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Sitting on scholarship reform


It's disturbing, though hardly surprising, to report that Senate leaders are sitting on a bill to reform the sham by which state legislators annually award scholarships totaling more than $7 million in public funds to college students.

The bill, sponsored by Sen. Paula Hollinger of Baltimore County, would transfer the funds to the state's general scholarship kitty. It also would require that 1) the money be split evenly among Maryland's 47 legislative districts, and 2) students with late-breaking emergencies be given consideration. As Ms. Hollinger says, the measure would take the politicians out of the process, at the same time answering the main criticisms of lawmakers who have blocked past reform attempts.

Why, then, is the Hollinger bill languishing, unscheduled for a hearing in the Senate Economic and Environmental Affairs Committee? Put the blame on the committee chairman, Sen. Clarence Blount of Baltimore City. Mr. Blount just flat-out doesn't like this bill or any other that would remove what he and many of his colleagues regard as one of the sweetest perks of legislative life.

However, the fact remains that state senators and delegates have long abused this perk. In fiscal 1990, for example, the lawmakers handed out $572,000 in scholarships to 1,200 students with no financial need as determined by state standards. The taxpayer-funded grants are primarily political tools, as indicated by all the awards bestowed by legislators on the not-so-needy children of friends, campaign workers and associates.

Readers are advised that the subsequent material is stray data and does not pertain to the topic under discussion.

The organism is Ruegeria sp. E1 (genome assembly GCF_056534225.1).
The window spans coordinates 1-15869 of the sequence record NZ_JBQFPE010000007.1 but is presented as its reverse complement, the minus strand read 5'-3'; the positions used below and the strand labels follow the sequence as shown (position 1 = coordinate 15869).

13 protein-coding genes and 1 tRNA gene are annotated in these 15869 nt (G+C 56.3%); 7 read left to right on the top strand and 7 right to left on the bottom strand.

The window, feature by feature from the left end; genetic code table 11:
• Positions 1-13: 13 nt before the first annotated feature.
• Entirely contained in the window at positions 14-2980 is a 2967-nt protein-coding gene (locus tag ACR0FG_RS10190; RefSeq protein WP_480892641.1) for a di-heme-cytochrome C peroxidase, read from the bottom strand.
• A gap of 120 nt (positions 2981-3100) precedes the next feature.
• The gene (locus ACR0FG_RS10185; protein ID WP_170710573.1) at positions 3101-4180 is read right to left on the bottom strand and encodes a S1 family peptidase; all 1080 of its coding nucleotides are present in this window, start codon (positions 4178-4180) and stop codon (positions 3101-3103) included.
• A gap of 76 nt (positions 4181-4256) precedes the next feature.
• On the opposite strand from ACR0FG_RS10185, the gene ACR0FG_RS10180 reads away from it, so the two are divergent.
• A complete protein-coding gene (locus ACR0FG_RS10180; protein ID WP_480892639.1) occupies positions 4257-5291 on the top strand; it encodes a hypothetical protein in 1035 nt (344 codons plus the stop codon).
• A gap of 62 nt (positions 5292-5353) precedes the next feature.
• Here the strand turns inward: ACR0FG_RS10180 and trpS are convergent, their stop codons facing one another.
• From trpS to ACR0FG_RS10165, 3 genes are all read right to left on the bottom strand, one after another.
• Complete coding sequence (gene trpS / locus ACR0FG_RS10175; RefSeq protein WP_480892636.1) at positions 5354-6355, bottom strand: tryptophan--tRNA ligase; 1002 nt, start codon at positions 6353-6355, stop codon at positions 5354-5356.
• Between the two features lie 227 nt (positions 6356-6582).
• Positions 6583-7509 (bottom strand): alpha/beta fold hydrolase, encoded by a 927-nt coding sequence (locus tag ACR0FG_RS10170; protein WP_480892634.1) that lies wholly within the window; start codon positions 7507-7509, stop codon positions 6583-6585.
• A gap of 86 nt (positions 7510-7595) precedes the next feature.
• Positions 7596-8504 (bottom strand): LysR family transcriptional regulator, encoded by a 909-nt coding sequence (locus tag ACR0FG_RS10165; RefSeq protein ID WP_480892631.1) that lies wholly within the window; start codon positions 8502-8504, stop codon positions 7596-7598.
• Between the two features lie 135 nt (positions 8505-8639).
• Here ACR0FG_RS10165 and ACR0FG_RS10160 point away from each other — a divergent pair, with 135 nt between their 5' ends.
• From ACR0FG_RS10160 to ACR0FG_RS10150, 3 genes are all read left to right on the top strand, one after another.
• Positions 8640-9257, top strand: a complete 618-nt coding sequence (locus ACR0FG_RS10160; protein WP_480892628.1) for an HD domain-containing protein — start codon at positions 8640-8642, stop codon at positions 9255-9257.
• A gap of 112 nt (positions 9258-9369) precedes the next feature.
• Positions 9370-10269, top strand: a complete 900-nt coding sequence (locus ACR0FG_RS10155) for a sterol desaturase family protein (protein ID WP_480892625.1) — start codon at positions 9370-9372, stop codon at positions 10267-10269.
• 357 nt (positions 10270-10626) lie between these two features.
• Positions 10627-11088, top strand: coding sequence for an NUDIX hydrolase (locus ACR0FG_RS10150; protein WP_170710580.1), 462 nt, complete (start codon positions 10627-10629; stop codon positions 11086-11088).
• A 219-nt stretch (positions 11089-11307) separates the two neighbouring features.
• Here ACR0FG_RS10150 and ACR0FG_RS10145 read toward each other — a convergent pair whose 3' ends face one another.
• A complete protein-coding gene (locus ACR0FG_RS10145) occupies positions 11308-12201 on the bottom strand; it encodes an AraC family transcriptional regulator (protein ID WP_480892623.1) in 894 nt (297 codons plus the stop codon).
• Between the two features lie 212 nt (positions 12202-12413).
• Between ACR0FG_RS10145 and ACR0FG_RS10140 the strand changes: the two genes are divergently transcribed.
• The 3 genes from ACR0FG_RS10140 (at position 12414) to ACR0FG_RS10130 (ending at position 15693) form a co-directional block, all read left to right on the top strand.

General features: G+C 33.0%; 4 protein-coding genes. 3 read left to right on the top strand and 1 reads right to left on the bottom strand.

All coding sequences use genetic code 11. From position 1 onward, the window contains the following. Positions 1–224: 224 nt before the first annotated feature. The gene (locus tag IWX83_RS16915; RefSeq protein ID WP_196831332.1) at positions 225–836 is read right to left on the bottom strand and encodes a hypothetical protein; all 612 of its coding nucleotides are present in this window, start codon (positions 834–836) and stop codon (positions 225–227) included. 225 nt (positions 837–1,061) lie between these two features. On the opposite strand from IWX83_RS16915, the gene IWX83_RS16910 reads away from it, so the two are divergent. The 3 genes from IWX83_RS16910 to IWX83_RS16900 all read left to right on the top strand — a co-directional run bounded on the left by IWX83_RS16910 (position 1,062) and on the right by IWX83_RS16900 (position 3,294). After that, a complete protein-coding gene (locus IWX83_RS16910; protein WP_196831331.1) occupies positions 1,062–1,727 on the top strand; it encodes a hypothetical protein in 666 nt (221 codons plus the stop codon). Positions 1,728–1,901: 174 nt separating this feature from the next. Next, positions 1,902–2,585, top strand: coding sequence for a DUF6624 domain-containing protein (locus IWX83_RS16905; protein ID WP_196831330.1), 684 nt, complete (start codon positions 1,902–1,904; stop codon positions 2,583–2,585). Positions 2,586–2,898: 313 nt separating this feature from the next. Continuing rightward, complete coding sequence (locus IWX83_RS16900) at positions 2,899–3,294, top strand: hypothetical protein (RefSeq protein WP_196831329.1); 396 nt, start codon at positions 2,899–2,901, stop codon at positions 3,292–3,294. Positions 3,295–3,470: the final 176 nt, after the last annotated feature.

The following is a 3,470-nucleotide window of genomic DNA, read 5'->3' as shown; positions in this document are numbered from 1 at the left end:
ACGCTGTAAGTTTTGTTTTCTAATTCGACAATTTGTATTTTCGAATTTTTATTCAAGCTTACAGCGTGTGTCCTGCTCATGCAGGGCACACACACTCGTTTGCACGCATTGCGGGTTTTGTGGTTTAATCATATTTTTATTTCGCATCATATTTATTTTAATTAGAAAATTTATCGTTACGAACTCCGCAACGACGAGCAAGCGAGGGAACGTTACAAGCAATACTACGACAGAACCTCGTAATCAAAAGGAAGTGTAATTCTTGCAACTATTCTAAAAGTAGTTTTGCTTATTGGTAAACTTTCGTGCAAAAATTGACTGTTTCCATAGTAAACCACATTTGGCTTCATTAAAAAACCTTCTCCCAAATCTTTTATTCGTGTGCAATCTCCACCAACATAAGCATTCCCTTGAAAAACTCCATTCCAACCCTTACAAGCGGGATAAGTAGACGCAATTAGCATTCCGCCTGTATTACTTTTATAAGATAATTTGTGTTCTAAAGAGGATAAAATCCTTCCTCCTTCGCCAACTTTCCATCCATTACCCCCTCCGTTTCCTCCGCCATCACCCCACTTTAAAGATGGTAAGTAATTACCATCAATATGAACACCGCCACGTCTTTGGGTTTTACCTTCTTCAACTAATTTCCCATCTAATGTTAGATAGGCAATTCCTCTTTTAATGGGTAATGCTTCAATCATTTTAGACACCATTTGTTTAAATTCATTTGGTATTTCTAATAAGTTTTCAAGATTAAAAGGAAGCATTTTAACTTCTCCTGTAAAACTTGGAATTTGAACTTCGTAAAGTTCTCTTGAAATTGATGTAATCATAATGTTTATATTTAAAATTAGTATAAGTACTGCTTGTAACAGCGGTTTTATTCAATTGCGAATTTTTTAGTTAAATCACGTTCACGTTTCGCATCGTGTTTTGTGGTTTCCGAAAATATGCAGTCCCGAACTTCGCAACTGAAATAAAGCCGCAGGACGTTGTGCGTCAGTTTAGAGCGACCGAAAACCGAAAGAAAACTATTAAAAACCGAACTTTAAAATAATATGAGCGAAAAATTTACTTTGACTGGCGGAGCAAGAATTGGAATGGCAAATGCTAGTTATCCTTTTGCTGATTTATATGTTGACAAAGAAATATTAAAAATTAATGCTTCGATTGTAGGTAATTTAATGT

Mr. Blount's stance is made particularly ironic by his insistence that the scholarship program allows him and other black legislators to take care of minority constituents. Yet a state study showed that non-white students received markedly fewer grants from legislators last year than they did from the state's general, need-based scholarship fund. In addition, 1,600 minority students would have gained $1 million more in aid if the legislative kitty had been folded into the general fund, which awards 75 percent of state scholarship money.

The chairman knows there are enough votes on his committee to bring the Hollinger bill to the Senate floor, where there also appears to be a majority that realizes allowing this shameful program to continue won't sit well with voters come November. Meanwhile, in the House of Delegates, a body that has been more sympathetic toward abolition of the program, three reform bills will be heard next Wednesday by the Ways and Means Committee. Among legislators and citizens alike, there is momentum to kill the scholarship scam. Mr. Blount should schedule the Hollinger bill for a hearing, and soon. If he won't, Senate President Mike Miller ought to light a fire under him. Otherwise they'll have to take the heat on the campaign trail.

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